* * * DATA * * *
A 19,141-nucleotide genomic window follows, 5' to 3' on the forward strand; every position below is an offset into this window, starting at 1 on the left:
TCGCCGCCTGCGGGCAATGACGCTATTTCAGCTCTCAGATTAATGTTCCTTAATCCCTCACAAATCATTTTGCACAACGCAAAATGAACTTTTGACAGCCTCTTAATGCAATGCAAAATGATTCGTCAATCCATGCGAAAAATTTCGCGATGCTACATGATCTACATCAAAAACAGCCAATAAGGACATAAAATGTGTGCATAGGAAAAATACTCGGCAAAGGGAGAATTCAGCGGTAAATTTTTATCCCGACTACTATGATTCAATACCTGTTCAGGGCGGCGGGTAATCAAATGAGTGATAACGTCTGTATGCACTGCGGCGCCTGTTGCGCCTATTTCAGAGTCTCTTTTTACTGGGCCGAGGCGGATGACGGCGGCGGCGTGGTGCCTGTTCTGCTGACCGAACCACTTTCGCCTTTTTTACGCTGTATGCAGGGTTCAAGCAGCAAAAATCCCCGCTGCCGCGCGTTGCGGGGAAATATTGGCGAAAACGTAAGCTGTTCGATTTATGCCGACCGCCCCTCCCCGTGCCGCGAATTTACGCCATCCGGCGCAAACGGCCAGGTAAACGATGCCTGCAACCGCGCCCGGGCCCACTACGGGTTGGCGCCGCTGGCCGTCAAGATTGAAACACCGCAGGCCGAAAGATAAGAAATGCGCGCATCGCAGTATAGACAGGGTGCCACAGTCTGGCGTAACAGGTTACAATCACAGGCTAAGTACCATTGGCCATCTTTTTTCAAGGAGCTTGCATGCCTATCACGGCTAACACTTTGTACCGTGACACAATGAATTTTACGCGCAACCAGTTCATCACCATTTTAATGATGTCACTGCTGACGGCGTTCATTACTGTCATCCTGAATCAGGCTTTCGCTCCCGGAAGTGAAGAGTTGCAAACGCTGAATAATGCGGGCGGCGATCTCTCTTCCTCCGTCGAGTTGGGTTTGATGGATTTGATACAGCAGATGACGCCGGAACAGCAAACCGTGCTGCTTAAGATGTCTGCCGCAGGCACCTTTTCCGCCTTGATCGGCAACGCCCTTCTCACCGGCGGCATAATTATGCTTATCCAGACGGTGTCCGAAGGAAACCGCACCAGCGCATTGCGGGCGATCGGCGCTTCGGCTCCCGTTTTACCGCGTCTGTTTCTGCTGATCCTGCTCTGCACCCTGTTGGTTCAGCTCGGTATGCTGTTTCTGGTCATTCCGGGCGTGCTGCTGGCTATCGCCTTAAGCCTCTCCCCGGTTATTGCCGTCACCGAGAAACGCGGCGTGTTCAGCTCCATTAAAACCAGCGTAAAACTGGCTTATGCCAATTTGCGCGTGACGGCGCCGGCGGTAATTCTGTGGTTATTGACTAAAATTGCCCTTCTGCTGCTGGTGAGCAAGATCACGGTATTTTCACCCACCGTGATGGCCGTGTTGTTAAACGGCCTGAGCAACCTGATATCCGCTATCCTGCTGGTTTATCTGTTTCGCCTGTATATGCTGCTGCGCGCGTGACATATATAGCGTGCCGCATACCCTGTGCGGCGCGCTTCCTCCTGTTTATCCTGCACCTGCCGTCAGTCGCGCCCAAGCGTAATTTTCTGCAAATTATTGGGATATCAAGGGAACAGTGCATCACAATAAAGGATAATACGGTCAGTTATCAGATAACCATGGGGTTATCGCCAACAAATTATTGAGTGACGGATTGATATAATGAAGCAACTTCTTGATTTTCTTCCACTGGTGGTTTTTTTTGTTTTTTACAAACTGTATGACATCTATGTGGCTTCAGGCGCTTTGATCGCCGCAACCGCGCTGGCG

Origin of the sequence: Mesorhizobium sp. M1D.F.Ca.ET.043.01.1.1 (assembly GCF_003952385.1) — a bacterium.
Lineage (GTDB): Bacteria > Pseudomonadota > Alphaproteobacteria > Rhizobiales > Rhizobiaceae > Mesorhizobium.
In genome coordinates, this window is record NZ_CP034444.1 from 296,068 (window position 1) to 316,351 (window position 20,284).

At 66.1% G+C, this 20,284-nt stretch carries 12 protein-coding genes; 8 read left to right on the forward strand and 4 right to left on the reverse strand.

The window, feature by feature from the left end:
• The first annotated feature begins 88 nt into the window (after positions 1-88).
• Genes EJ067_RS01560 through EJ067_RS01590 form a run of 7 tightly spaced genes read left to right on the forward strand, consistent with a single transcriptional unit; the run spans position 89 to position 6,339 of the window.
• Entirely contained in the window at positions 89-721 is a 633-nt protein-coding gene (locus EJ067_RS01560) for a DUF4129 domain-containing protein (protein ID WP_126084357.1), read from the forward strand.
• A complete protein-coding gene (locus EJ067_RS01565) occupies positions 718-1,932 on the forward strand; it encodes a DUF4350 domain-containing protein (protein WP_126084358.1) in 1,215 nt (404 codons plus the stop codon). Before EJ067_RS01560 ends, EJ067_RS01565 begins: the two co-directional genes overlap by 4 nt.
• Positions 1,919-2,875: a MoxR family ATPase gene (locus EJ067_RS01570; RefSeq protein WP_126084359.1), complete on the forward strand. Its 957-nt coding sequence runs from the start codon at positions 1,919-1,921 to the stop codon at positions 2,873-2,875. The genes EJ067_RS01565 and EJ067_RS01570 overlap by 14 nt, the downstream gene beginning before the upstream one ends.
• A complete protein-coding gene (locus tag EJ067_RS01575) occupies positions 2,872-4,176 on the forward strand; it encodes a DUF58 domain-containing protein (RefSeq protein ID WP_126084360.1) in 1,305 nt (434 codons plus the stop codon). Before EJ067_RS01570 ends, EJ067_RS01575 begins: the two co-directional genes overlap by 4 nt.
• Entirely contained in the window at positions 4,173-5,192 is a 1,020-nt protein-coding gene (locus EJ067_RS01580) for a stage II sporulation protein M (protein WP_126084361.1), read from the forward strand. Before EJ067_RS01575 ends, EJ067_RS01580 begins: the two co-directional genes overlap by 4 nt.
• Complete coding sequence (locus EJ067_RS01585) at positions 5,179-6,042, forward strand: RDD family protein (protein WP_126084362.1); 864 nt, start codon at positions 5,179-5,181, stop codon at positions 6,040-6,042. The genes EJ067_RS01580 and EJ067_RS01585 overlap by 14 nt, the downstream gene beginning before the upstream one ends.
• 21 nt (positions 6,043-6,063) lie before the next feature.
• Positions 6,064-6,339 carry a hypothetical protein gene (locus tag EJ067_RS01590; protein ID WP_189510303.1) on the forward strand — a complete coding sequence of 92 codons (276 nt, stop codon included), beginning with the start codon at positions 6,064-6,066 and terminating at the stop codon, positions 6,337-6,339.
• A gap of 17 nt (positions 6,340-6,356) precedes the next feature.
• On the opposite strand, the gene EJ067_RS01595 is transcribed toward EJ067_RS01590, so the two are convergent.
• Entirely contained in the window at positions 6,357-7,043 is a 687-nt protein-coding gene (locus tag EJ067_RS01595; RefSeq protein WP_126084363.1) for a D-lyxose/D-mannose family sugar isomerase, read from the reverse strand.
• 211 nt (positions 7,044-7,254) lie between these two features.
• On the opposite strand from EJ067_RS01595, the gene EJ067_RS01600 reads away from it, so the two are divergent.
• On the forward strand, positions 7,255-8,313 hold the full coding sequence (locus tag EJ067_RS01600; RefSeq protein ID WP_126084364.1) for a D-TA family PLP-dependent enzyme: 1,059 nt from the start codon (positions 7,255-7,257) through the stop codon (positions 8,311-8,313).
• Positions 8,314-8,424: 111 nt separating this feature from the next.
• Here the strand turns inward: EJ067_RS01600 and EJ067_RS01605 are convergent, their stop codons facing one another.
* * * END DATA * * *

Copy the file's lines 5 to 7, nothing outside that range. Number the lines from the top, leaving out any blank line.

In genome coordinates, this window is record NZ_CP034444.1 from 296,068 (window position 1) to 316,351 (window position 20,284).

At 66.1% G+C, this 20,284-nt stretch carries 12 protein-coding genes; 8 read left to right on the forward strand and 4 right to left on the reverse strand.

The window, feature by feature from the left end: